PKM1 and PKM2 PSI values are associated with overall and recurrence-free survival of patients with HCC
To investigate the clinical relevance of PKM1/2 splice isoforms, we performed survival analysis using the Liver HCC (LIHC) cohort of TCGA dataset. In the LIHC cohort, PKM1's average PSI values were 5.18% and 3.85% in adjacent normal (n = 49) and tumor (n = 363) samples, respectively (Fig. 7A). PKM2's average PSI values were 94.74% and 96.09% in adjacent normal (n = 49) and tumor (n = 363) samples, respectively (Fig. 7A). This corresponds to a small but statistically significant change (P = 0.0032 for PKM2; P = 0.0040 for PKM1) in terms of the proportion of PKM1 versus PKM2 between normal and HCC tumor samples, though as mentioned above, there is much lower PKM expression in normal liver than in HCC cells (Supplementary Fig. S1A). Note that these values do not add up to 100%, due to an additional isoform that skips both alternative exons (Fig. 1A; refs. 19, 32).
Overall survival (OS) analysis showed that patients with HCC with lower PKM1 PSI values tend to have worse prognosis (HR = 1.6338, log-rank P = 0.0080; Fig. 7B). Conversely, higher PKM2 PSI values correlated with worse OS (HR = 1.6268, log-rank P = 0.0084; Fig. 7C). The median OS for PKM2-high and PKM2-low groups was 13.67 and 16.55 months (30 days/month), respectively. Recurrent-free survival analysis showed the same trend, with PKM1-low and PKM2-high groups having shorter times to HCC recurrence (Fig. 7D and E). The median recurrence-free survival for PKM2-high and PKM2-low groups was 7.33 and 12.37 months, respectively. We conclude that the proportion of PKM1 and PKM2 isoforms in the HCC tumor samples is associated with patient survival.
Cancer cells preferentially express PKM2 and downregulate PKM1 through mutually exclusive alternative splicing of the PKM pre-mRNA (9). Downregulation of PKM2 can induce apoptosis in cancer cells, both in vivo and in vitro (13–15), suggesting that PKM2 could be a therapeutic target. Moreover, enforced expression of PKM1 exhibits tumor suppressor activity (16). In this study, we demonstrated that ASO-based PKM splice-switching therapy inhibits HCC tumor growth in different preclinical models, including cell culture, orthotopic xenografts, and a genetic mouse model. As evidence that this is an on-target effect, we showed that two nonoverlapping ASOs have consistent phenotypic effects, both in vitro and in vivo.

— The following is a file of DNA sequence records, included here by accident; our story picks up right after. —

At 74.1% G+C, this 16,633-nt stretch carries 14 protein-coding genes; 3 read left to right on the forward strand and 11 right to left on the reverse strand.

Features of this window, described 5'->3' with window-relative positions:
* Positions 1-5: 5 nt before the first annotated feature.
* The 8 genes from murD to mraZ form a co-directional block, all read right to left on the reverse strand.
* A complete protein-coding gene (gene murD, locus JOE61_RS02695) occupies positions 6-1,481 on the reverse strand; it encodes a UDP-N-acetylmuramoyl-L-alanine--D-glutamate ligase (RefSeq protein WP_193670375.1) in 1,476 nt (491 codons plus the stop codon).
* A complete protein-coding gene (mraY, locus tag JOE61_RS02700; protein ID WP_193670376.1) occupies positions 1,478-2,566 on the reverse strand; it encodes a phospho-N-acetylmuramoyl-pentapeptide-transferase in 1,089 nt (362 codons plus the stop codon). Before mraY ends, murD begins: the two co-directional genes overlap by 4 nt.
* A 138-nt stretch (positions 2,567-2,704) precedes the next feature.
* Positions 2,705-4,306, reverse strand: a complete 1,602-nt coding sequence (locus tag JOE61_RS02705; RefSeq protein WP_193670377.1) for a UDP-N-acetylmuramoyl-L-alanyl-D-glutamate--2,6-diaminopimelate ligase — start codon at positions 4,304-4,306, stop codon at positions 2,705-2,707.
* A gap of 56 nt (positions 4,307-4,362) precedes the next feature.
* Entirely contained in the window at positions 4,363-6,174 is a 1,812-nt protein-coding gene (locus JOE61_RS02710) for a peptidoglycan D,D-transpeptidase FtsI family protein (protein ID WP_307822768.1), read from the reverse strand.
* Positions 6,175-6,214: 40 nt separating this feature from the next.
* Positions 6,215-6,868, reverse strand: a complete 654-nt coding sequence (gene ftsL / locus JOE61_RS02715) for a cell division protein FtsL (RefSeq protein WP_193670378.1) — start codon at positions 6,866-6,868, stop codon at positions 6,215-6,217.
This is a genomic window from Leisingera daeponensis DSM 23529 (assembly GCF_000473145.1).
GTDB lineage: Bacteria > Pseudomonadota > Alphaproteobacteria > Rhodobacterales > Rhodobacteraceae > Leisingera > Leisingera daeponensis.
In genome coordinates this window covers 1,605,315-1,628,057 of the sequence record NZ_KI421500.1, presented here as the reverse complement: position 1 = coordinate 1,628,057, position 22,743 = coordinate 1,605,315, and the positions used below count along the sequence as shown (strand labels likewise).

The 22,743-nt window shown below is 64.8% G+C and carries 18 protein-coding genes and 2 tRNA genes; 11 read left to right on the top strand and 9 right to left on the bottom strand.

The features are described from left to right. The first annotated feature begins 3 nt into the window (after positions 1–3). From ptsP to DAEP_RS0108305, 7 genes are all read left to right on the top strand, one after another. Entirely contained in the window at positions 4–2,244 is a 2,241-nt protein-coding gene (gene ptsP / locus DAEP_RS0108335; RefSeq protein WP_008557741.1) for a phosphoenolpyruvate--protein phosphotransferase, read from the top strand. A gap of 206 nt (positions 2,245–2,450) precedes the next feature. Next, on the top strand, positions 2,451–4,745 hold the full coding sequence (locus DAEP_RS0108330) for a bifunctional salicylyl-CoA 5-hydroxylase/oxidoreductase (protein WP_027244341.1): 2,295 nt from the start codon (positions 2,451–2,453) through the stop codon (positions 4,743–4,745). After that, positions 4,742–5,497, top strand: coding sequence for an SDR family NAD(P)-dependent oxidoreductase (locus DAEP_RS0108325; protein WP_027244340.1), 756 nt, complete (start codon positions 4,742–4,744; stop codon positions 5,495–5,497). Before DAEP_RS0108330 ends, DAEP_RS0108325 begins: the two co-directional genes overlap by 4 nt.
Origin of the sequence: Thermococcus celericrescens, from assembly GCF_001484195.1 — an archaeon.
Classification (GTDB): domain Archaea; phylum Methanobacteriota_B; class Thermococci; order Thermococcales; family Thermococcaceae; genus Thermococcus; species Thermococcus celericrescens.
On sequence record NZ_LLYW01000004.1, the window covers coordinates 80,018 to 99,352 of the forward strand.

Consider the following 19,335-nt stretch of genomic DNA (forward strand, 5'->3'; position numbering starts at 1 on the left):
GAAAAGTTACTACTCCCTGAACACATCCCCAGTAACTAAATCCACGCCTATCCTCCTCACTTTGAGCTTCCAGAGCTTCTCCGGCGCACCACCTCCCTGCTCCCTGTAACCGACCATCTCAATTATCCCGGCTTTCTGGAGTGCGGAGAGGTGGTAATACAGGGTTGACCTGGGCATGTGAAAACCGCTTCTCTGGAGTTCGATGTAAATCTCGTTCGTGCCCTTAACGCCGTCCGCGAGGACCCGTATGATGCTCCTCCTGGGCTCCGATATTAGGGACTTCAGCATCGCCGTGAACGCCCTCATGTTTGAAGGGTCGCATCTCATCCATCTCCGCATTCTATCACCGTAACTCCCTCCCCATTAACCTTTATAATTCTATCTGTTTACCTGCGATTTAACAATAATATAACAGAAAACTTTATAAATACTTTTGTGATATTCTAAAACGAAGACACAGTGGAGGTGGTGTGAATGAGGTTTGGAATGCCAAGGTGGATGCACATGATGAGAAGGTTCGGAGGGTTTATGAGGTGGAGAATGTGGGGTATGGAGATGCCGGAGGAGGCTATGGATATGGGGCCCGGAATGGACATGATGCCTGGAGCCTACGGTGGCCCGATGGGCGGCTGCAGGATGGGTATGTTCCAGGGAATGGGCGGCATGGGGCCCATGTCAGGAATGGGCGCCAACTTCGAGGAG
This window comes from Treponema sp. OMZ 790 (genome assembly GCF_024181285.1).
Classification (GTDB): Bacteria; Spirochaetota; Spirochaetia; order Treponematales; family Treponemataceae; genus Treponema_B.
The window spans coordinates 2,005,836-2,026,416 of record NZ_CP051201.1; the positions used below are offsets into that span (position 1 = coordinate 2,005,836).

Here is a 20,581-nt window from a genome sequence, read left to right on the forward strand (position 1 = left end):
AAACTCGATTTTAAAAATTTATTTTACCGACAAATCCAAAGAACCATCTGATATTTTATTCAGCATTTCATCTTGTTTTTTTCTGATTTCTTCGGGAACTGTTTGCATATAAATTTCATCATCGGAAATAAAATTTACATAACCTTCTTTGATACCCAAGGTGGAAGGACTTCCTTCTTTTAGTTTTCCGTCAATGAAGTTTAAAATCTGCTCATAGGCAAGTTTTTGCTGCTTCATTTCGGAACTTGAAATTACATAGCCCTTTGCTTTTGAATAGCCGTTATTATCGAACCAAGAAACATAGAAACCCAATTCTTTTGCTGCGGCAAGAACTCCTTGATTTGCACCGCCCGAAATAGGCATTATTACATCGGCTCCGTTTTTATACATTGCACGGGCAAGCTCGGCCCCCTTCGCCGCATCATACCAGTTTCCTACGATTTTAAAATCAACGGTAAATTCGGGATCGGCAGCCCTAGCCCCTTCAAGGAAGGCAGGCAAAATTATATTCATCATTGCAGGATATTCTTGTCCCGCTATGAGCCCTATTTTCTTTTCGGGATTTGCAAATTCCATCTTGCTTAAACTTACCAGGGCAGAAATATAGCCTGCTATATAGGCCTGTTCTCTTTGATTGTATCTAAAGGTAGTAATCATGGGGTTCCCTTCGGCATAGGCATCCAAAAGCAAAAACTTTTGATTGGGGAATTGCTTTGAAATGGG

In contrast to current HCC therapeutic approaches that target blood-vessel development, the immune system, or cell signaling (2), the ASO therapy described here works by altering glucose metabolism through increasing PK activity. This effect is due to increased expression of constitutively active PKM1, and reduced expression of allosterically regulated PKM2. Delivering our ASO via free uptake in two HCC cell lines resulted in decreased cell proliferation and increased cell-cycle arrest. Interestingly, apoptosis was only minimally altered in both cell lines, in contrast to previous studies in different cell types, in which ASOs were delivered by lipofection (19). Although ASO delivery by free uptake was not as effective as lipofection, it was sufficient to induce PKM splice switching and significantly increase pyruvate kinase activity.